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Network Code on Forward Capacity Allocation (FCA)

 

  

Commission Regulation (EU) 2016/1719 of 26 September 2016 establishing a guideline on forward capacity allocation (FCA Regulation, Network Code on Forward Capacity Allocation, FCA Guidelines) establishes common rules for forward capacity allocation including the establishment of common methodology for determining the volumes of capacity simultaneously available between bidding zones.

 

The FCA Regulation was published in the EU Official Journal on 27 September 2016 and entered into force on 17 October 2016.


Initially, the FCA Regulation was envisaged to be adopted as a network code under Article 6 of Regulation (EC) No 714/2009), which, however, would require a sufficient level of technical and legal detail.

 

Given that fully harmonised procedures and timings with the said level of detail could not be achieved in the circumstances, ENTSO-E and the ACER proposed that many terms, conditions or methodologies jointly be developed by the Transmission System Operators (TSOs) and/or NEMOs after the adoption of the FCA Regulation and jointly approved by the regulatory authorities.

 

FCA Regulation lays down detailed rules on:

 

1. cross-zonal capacity allocation in the forward electricity markets (i.e. timeframes longer than day-ahead),

 

2. the establishment of a common methodology to determine long-term cross-zonal capacity, in the forms of:

 

- a  cordinated net transmission capacity approach (CNTC) or

 

- a flow-based approach,

 

3. the establishment of a single forward capacity allocation platform at European level offering long term transmission rights (LTTRs), and

 

4. the possibility to return long-term transmission rights for subsequent forward capacity allocation or transfer long-term transmission rights between market participants.

 

FCA Regulation applies to all transmission systems and interconnections in the European Union, except the transmission systems on islands which are not connected with other transmission systems via interconnectors.

 

The entities affected by the requirements set forth by the FCA Regulation will be TSOs, National Regulatory Authorities (NRAs), the Agency for the Cooperation of Energy Regulators (ACER), Allocation Platforms, platforms for LTTRs’ secondary trading and, last but not least, market participants.

 

The purposes of the FCA Regulation are:

 

(a) promoting effective long-term cross-zonal trade with long-term cross-zonal hedging opportunities for market participants;

 

(b) optimising the calculation and allocation of long-term cross-zonal capacity;

 

(c) providing non-discriminatory access to long-term cross-zonal capacity;

 

(d) ensuring fair and non-discriminatory treatment of TSOs, the Agency, regulatory authorities and market participants;

 

(e) respecting the need for a fair and orderly forward capacity allocation and orderly price formation;

 

(f) ensuring and enhancing the transparency and reliability of information on forward capacity allocation;

 

(g) contributing to the efficient long-term operation and development of the electricity transmission system and electricity sector in the European Union.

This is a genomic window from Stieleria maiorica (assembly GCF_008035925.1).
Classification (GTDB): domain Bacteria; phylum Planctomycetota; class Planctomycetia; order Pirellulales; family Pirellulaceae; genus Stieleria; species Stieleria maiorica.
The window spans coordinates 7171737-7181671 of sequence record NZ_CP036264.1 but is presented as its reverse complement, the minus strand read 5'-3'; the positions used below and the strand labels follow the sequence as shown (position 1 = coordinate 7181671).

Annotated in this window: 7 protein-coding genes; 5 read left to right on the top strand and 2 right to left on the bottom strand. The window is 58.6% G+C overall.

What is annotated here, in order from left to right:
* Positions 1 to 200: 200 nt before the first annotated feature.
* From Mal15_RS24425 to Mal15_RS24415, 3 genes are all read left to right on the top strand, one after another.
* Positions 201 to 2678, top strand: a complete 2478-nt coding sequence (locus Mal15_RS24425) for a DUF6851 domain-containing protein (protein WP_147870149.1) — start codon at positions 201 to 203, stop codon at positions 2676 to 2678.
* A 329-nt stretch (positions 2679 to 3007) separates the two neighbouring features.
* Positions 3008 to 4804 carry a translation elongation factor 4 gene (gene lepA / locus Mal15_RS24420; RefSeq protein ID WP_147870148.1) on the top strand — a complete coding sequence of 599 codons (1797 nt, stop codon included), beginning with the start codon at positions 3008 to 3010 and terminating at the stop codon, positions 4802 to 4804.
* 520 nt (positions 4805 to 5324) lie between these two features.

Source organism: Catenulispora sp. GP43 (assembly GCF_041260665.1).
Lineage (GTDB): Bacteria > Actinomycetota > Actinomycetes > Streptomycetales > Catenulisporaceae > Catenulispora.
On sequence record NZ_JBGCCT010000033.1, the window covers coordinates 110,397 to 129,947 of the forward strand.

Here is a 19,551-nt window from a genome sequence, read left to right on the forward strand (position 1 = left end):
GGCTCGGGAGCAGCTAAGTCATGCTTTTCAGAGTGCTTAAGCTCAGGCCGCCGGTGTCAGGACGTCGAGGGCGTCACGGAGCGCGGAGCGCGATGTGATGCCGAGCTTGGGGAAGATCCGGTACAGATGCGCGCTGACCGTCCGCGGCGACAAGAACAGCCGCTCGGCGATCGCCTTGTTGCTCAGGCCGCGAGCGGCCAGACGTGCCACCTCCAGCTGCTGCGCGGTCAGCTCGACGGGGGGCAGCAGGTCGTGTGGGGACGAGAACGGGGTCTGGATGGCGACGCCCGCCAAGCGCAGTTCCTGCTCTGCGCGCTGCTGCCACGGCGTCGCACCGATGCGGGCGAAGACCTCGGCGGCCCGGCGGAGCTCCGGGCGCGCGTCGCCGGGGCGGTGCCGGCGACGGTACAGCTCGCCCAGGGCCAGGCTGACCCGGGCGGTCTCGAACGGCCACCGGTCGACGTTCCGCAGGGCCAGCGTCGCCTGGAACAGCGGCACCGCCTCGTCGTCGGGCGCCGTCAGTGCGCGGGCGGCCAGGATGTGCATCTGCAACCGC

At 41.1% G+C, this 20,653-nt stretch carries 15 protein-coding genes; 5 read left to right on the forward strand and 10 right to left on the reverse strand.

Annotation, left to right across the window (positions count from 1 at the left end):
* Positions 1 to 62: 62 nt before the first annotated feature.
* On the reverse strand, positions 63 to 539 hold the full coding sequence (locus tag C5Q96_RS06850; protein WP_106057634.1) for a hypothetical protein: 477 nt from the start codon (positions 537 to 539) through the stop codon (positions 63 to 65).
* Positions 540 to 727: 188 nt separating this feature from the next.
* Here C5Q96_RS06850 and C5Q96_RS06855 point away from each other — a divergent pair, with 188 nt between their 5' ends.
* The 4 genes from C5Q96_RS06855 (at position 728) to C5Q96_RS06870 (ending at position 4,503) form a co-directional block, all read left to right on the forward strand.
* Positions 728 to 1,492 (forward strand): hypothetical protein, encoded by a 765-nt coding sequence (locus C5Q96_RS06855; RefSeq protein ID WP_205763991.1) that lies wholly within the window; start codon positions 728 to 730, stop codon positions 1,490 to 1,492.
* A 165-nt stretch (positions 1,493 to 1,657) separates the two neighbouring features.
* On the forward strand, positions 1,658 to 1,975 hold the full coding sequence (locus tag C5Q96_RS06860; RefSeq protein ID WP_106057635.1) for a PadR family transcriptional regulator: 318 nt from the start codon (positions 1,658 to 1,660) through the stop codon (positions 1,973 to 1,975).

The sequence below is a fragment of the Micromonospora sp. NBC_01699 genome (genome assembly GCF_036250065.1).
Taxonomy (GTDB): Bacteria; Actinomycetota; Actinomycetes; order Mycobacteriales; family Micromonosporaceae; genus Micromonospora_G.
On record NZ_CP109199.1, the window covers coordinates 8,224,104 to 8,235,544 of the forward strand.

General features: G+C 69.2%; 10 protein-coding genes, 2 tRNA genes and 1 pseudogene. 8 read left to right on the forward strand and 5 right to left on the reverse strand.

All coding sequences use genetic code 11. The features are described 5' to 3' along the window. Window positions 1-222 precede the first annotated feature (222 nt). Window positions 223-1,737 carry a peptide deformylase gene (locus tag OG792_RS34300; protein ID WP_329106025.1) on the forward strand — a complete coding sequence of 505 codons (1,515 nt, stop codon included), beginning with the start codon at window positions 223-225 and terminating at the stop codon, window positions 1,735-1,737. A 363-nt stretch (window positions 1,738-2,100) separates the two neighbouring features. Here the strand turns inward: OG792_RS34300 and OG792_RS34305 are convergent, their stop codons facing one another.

Importantly, the FCA Regulation does not focus on the design of national forward electricity markets, but the interconnection’s aspect is central, i.e. the allocation of long-term cross-zonal allocation rights.

 

The rules incorporated in the FCA Regulation are particularly important in the context of a limited number of liquid forward markets in Europe, where the cross-zonal access to these markets needs to be facilitated.

 

The FCA Regulation plays a crucial role in this regard, as the respective provisions establish a framework for calculating and allocating interconnection capacity, and for cross-zonal trading in forward markets.

 

 

Implementation issues

 

ACER in its Monitoring report od 30 January 2020 on the implementation of the CACM Regulation and the FCA Regulation (p. 62 - 63) assessed that the implementation of the FCA Regulation “is experiencing relatively few problems mainly because the market design in the forward timeframe is much simpler and less ambitious than in the day-ahead and intraday timeframes [...]”.

 

One problem observed by the ACER in the implementation of the FCA Regulation relates to the decisions on cross-zonal risk hedging opportunities, which are made bilaterally by the regulatory authorities competent for the specific bidding zone borders.

 

Hence, the decisions to introduce LTTRs or not are not based on the same criteria.

 

This casts some doubt on whether the problem is actually addressed in the most efficient way.

 

Another issue relates to regional specificities contained in the annexes to the Forward Capacity Harmonised Allocation Rules (HAR).

 

Some TSOs interpret these annexes could include any kinds of regional specificity, even if the latter significantly deviate from the HAR or even from the FCA Regulation itself.

 

 

 

 

chronicle

FCA Regulation - regulatory chronicle 


 

 

 

 

30 January 2019

 

ACER Monitoring report on the implementation of the CACM Regulation and the FCA Regulation

 

30 October 2015

 

Draft Commission Regulation establishing a guideline on forward capacity allocation, Version 30.10.2015

 

22 May 2014

 

ACER Recommendation No 02/2014 of 22 May 2014 on the Network Code on Forward Capacity Allocation

 

 

 

 

 

 

IMG 0744

    Documentation    

 

 

 

 

Commission Regulation (EU) 2016/1719 of 26 September 2016 establishing a guideline on forward capacity allocation (FCA)

 

 

 

 

 

 

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    Links    

 

 

 

 

ENTSO-E website for forward capacity allocation

 

 

 

 

 

 

Last Updated on Thursday, 26 March 2020 15:41
 

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